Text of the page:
One world, one family


Clarisa Russenberger, Managing Editor

Deafening blasts shake my makeshift shelter. The walls of my chest rattle along with the walls of this house; my heart, pounding so fast it might jump out of my body. I thought I would get used to the constant barrage of war, but I guess accepting the probability of death wouldn’t be humane. The roar of war subsides so I rush outside to see if I can help. Destruction surrounds me, the city I once knew, now a pile of rubble. Corpses litter the street; I ignore their faces- afraid I may see someone I know. Children crying for their mothers, lovers separated by death, and screams of loss all create a ghastly melody of war.
This past January I attended a youth congress where 400 youth from over 56 countries came together to discuss issues facing our countries, ways to improve international dialogue and end biases. We attended lectures from leaders in the field, discussion forums and presentations about the reality of life in different countries. However, it wasn’t these organized activities that left the biggest impact on me, but a conversation I had on a bus; a conversation started with a simple question: “Why do you look sad sometimes?”
It came from behind me, by a man from Syria. At first, I was taken aback by his straightforward question, but I answered honestly, saying that I was a bit sick and a bit sad. I later realized that my pain in that moment was nothing compared to what this man lived through. I would not be able to understand even a fraction of the type of suffering he and other youths from Syria on the trip with me had experienced.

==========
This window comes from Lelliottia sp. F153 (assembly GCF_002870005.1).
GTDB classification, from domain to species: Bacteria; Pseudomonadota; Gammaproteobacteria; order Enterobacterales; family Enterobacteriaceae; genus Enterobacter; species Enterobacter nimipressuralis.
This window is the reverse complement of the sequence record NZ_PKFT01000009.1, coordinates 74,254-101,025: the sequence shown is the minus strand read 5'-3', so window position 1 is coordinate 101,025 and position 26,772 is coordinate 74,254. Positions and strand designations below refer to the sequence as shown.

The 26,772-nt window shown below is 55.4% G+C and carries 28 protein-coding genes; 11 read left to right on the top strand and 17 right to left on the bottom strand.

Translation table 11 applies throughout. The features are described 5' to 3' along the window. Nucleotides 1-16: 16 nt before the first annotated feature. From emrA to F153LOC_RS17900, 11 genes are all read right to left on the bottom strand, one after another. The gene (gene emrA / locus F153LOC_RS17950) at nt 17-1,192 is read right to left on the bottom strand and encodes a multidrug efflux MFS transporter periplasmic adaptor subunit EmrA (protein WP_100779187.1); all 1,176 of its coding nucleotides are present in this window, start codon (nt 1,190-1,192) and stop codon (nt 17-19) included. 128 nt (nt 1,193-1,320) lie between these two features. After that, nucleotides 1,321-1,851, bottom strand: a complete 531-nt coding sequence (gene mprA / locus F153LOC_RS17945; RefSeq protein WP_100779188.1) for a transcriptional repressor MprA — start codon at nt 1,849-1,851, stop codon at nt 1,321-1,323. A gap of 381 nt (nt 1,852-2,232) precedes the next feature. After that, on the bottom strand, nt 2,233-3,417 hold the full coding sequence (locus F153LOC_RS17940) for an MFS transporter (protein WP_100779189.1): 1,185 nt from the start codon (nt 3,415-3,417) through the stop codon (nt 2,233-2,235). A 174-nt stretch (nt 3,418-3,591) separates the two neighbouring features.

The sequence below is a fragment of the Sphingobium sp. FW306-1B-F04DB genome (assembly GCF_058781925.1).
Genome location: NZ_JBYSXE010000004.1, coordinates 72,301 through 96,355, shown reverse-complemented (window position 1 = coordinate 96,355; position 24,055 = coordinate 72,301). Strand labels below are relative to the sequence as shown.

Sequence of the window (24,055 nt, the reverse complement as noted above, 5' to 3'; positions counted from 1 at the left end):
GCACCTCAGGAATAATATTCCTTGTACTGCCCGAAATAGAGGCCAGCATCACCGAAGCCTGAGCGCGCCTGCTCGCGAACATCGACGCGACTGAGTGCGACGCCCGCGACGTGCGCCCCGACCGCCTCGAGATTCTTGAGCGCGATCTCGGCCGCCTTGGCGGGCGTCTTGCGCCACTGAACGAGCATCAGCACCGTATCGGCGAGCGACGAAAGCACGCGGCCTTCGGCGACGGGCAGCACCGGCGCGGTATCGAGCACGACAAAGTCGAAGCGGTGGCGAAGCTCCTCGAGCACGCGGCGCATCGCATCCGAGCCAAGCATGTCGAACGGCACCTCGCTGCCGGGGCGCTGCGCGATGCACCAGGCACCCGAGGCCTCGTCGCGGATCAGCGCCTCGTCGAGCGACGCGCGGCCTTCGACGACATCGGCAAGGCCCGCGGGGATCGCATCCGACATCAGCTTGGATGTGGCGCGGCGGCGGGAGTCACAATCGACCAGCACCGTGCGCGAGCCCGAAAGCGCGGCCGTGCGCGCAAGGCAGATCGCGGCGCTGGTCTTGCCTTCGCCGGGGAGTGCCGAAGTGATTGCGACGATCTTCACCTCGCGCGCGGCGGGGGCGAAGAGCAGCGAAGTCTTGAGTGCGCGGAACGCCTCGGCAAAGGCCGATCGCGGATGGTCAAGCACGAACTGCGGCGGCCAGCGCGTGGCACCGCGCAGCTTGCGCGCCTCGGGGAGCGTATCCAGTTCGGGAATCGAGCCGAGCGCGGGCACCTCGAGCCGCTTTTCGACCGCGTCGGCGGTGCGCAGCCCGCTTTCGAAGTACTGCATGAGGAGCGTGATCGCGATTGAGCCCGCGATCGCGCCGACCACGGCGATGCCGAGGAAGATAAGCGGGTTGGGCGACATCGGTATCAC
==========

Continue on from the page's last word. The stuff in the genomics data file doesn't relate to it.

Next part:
We talked for what seemed like hours, every detail of the reality in Syria becoming clearer and clearer.
Despite what this man and his fellow Syrians had lived through, their spirit inspired everyone on the bus. With constant singing and dancing as we moved from destination to destination, the joy radiating from these people seemed to contradict their violent reality at home.
Of course, we hear about conflicts in the Middle East every day in the news, but I realized that I had become so desensitized to what I see that I stopped thinking about the victims. It was so easy for me to watch the news and think “oh so sad,” and then turn it off and continue with my safe and comfy life. In the meantime, people living in the reality of war are being tortured and brutally murdered. It wasn’t until I myself saw the consequences that I became more compassionate to a world outside of my own.
Now, as I sit in my comfortable surroundings, with relatively few fears. I think about their reality and the reality for so many living in difficult situations. When I see the news today, it is through different eyes. It may seem too far away to impact me personally, but that is just an illusion. We are not separate — them versus me, but us — one human family. Any iniquity against one member of this family impacts us all.